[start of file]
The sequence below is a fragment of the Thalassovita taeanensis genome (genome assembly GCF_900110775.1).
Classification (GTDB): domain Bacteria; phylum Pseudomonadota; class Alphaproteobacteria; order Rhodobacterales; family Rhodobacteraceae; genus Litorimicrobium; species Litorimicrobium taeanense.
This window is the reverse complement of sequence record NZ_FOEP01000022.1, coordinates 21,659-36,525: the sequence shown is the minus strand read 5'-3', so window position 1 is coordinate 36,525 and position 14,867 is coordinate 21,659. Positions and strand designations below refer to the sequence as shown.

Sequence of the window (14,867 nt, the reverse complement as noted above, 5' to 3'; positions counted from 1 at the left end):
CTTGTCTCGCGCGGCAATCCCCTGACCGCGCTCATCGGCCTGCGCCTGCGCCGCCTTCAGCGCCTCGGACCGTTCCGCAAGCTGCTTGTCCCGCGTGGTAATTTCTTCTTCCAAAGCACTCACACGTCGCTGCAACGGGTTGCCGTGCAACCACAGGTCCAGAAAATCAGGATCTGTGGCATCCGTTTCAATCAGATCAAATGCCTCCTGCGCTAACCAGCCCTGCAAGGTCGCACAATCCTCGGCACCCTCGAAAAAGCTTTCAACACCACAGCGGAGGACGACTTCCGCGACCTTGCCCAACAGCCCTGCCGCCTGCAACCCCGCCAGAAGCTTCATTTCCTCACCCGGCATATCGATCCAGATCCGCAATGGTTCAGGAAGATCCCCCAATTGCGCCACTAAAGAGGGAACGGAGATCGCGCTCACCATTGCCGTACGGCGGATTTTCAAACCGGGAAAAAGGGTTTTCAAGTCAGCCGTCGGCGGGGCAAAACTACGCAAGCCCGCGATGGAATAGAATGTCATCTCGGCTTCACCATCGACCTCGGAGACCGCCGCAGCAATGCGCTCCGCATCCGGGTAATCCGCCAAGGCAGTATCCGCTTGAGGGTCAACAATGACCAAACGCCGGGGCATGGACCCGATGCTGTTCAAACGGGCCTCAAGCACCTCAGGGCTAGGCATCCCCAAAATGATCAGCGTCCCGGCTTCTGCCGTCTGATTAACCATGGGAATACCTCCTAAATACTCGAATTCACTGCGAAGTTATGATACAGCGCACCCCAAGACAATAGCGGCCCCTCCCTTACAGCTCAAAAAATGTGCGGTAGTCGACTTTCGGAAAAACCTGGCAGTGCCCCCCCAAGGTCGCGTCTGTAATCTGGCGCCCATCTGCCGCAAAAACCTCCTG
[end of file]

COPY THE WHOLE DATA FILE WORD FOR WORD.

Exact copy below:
The sequence below is a fragment of the Thalassovita taeanensis genome (genome assembly GCF_900110775.1).
Classification (GTDB): domain Bacteria; phylum Pseudomonadota; class Alphaproteobacteria; order Rhodobacterales; family Rhodobacteraceae; genus Litorimicrobium; species Litorimicrobium taeanense.
This window is the reverse complement of sequence record NZ_FOEP01000022.1, coordinates 21,659-36,525: the sequence shown is the minus strand read 5'-3', so window position 1 is coordinate 36,525 and position 14,867 is coordinate 21,659. Positions and strand designations below refer to the sequence as shown.

Sequence of the window (14,867 nt, the reverse complement as noted above, 5' to 3'; positions counted from 1 at the left end):
CTTGTCTCGCGCGGCAATCCCCTGACCGCGCTCATCGGCCTGCGCCTGCGCCGCCTTCAGCGCCTCGGACCGTTCCGCAAGCTGCTTGTCCCGCGTGGTAATTTCTTCTTCCAAAGCACTCACACGTCGCTGCAACGGGTTGCCGTGCAACCACAGGTCCAGAAAATCAGGATCTGTGGCATCCGTTTCAATCAGATCAAATGCCTCCTGCGCTAACCAGCCCTGCAAGGTCGCACAATCCTCGGCACCCTCGAAAAAGCTTTCAACACCACAGCGGAGGACGACTTCCGCGACCTTGCCCAACAGCCCTGCCGCCTGCAACCCCGCCAGAAGCTTCATTTCCTCACCCGGCATATCGATCCAGATCCGCAATGGTTCAGGAAGATCCCCCAATTGCGCCACTAAAGAGGGAACGGAGATCGCGCTCACCATTGCCGTACGGCGGATTTTCAAACCGGGAAAAAGGGTTTTCAAGTCAGCCGTCGGCGGGGCAAAACTACGCAAGCCCGCGATGGAATAGAATGTCATCTCGGCTTCACCATCGACCTCGGAGACCGCCGCAGCAATGCGCTCCGCATCCGGGTAATCCGCCAAGGCAGTATCCGCTTGAGGGTCAACAATGACCAAACGCCGGGGCATGGACCCGATGCTGTTCAAACGGGCCTCAAGCACCTCAGGGCTAGGCATCCCCAAAATGATCAGCGTCCCGGCTTCTGCCGTCTGATTAACCATGGGAATACCTCCTAAATACTCGAATTCACTGCGAAGTTATGATACAGCGCACCCCAAGACAATAGCGGCCCCTCCCTTACAGCTCAAAAAATGTGCGGTAGTCGACTTTCGGAAAAACCTGGCAGTGCCCCCCCAAGGTCGCGTCTGTAATCTGGCGCCCATCTGCCGCAAAAACCTCCTG